Tag Archives: auto racing

Illinois Racetrack Protected from Negligence Liability by Liability Waiver

By Doyice Cotten

Amber Rady, the wife of a racecar driver, sued Southern Illinois Raceway, Inc., for negligence after being injured while in the pit area of the racetrack. Her husband was driving in the event and she signed a waiver in order to be admitted into the restricted pit area. While in the pit area, she stepped into a hole filled with water and subsequently sued the racetrack for negligence (Rady v. S. Ill. Raceway,

Auto Racetrack Case Illustrates Oklahoma Waiver Law

By Doyice Cotten

Linton Combs was injured when struck by a racecar while he was in the racetrack infield. Combs filed suit against West Siloam Speedway Corp. (Combs v. West Siloam Speedway Corp., 2017) alleging negligence in the design and setup of the track, including failure to have barriers put up that would prevent vehicles from entering the infield. He also alleged “recklessness” by Siloam for actions and omissions of such a nature so as to constitute conduct evidencing reckless disregard for the rights of others.

Indiana Waiver Law as to Gross Negligence

By Doyice Cotten

Indiana law regarding waivers and extreme forms of negligence (gross negligence, reckless conduct, willful/wanton conduct and intentional acts) was addressed in Sportsdrome Speedway, Inc. v. Clark (2016 Ind. App. Unpub. LEXIS 363).

In this case, Sportsdrome appeal a trial court ruling denying Sportsdrome’s motion for summary judgment. Jason Clark, an employee/volunteer was injured at the racetrack when a car struck him while being propelled from the track during an accident. Clark filed suit alleging the racetrack was grossly negligent and acted in a willful and wanton manner because 1) it knew the risk faced by Clark and stationed him alone in a dangerous area and 2) because the management knew that the design and layout of the track was unreasonably dangerous.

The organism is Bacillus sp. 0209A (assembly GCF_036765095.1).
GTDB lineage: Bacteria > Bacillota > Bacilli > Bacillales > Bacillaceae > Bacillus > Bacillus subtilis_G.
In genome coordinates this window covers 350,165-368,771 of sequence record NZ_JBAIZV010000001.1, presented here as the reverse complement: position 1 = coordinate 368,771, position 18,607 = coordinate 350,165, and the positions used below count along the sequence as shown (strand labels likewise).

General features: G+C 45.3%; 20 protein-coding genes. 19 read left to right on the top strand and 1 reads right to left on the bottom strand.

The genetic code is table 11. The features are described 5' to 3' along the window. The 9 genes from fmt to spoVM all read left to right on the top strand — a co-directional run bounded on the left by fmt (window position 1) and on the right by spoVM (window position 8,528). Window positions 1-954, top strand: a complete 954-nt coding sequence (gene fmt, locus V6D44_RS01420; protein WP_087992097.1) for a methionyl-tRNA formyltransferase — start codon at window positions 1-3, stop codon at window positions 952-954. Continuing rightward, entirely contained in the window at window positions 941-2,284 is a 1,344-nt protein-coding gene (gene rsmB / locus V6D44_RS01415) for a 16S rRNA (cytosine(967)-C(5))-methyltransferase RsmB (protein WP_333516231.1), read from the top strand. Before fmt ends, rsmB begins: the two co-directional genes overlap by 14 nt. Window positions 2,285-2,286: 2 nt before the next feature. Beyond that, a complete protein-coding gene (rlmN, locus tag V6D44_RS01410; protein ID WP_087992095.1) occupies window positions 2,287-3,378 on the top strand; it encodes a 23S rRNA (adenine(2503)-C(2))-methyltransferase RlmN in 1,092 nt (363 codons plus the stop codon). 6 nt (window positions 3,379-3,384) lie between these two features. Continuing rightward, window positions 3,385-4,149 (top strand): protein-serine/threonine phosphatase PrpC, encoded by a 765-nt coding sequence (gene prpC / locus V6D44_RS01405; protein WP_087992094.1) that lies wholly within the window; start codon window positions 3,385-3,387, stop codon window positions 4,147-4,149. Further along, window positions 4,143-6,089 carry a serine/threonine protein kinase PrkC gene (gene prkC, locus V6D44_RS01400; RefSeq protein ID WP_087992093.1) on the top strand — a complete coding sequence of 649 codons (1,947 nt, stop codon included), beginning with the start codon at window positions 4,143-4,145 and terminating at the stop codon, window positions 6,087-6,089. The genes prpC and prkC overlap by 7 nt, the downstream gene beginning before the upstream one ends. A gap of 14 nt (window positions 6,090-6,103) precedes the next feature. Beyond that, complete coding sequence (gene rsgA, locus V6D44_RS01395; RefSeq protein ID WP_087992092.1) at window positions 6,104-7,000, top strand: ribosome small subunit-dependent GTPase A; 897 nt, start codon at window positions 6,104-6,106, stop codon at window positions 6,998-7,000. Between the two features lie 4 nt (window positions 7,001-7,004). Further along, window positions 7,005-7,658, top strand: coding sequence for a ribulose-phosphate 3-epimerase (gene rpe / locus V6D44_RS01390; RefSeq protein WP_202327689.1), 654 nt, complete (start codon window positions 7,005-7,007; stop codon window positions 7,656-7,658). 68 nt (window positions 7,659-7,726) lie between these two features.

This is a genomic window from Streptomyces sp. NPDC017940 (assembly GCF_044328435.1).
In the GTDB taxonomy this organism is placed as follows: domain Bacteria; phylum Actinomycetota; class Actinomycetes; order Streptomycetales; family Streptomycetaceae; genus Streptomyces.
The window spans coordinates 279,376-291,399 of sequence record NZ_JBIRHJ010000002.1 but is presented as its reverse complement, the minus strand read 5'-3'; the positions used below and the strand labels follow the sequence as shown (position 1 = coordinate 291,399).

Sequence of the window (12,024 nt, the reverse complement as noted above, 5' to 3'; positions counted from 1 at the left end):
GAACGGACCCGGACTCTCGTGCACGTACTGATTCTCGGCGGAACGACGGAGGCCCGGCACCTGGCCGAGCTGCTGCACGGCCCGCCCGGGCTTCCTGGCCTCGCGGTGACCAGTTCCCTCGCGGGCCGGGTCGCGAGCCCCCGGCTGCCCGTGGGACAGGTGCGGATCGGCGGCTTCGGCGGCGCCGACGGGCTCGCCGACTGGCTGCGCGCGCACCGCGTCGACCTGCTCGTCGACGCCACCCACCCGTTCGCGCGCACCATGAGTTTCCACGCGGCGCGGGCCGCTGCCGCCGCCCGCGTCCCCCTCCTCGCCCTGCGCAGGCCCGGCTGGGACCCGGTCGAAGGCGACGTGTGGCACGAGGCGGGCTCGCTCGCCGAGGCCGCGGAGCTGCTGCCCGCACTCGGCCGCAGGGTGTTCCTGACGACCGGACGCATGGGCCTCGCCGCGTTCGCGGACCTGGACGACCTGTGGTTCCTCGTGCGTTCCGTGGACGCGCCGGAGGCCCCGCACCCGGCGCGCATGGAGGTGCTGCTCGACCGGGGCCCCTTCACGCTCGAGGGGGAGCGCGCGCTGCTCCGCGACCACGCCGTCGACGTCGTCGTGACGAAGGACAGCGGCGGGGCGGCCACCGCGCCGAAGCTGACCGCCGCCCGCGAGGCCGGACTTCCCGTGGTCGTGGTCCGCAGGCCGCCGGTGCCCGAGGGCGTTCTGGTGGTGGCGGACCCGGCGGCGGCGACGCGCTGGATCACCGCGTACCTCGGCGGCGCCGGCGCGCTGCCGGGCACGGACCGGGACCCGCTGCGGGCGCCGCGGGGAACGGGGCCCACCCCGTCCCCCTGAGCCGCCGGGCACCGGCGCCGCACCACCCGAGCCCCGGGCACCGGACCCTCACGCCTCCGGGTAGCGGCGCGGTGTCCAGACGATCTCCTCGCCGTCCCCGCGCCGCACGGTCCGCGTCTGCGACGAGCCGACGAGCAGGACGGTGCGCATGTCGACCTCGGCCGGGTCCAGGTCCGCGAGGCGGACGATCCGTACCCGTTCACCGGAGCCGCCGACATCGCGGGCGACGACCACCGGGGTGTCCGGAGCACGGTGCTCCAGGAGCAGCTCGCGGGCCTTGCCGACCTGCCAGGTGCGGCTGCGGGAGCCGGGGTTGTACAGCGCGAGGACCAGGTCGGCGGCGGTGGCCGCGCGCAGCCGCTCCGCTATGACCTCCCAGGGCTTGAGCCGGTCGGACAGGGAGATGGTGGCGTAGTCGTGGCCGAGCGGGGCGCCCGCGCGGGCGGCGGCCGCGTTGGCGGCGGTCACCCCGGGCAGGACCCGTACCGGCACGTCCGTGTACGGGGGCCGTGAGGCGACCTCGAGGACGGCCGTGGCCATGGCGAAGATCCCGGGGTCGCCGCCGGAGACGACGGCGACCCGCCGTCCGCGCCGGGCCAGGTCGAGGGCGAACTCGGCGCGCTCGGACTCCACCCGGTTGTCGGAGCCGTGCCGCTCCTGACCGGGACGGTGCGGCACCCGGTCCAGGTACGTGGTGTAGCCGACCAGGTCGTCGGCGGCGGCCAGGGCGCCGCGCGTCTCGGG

Michigan Waiver Case Examines Ordinary vs. Gross Negligence When the Steering Wheel Comes Off a Racecar

By Doyice Cotten

Michigan courts have consistently ruled that a liability waiver can insulate a defendant against ordinary negligence. Likewise they have on many occasions held that such a release cannot protect a party against gross negligence or willful and wanton misconduct. In Gonzalez v. Rusty Wallace Racing Experience (2015 Mich. App. LEXIS 25), the Court of Appeals of Michigan considered the enforceability of two waivers signed by a plaintiff prior to engaging in the Racing Experience.

Failing Waiver Language: Too Broad and Too Narrow

By Doyice Cotten

Waivers may fail for a number of reasons. Over the last several years it seems that there is a rash of failures because the waiver was 1) too narrowly constructed, 2), overly broad or 3) did not specifically name a party seeking protection. Seldom, however, does a waiver fail for all 3 deficiencies – as is the case in this instance.

In Fisher v. Stevens (2003 S.C. App. LEXIS 109), Stevens (the wrecker driver) was responding to an accident on the race track.

Wisconsin Court Rules Waiver Signed by Race Participants Enforceable

By
Alexander “Sandie” Pendleton

Thanks to Sandie Pendleton for this up-to-the-minute look at Wisconsin waiver law. This article first appeared at Sandie Pendleton’s sports-law related website www.releaselaw.com.

On February 10, 2011, the Wisconsin Court of Appeals held enforceable a waiver signed by two subsequently-injured participants at an auto race.

The case, Beer v. La Crosse County Agricultural Society, arose out of a race held at the La Crosse County fairgrounds.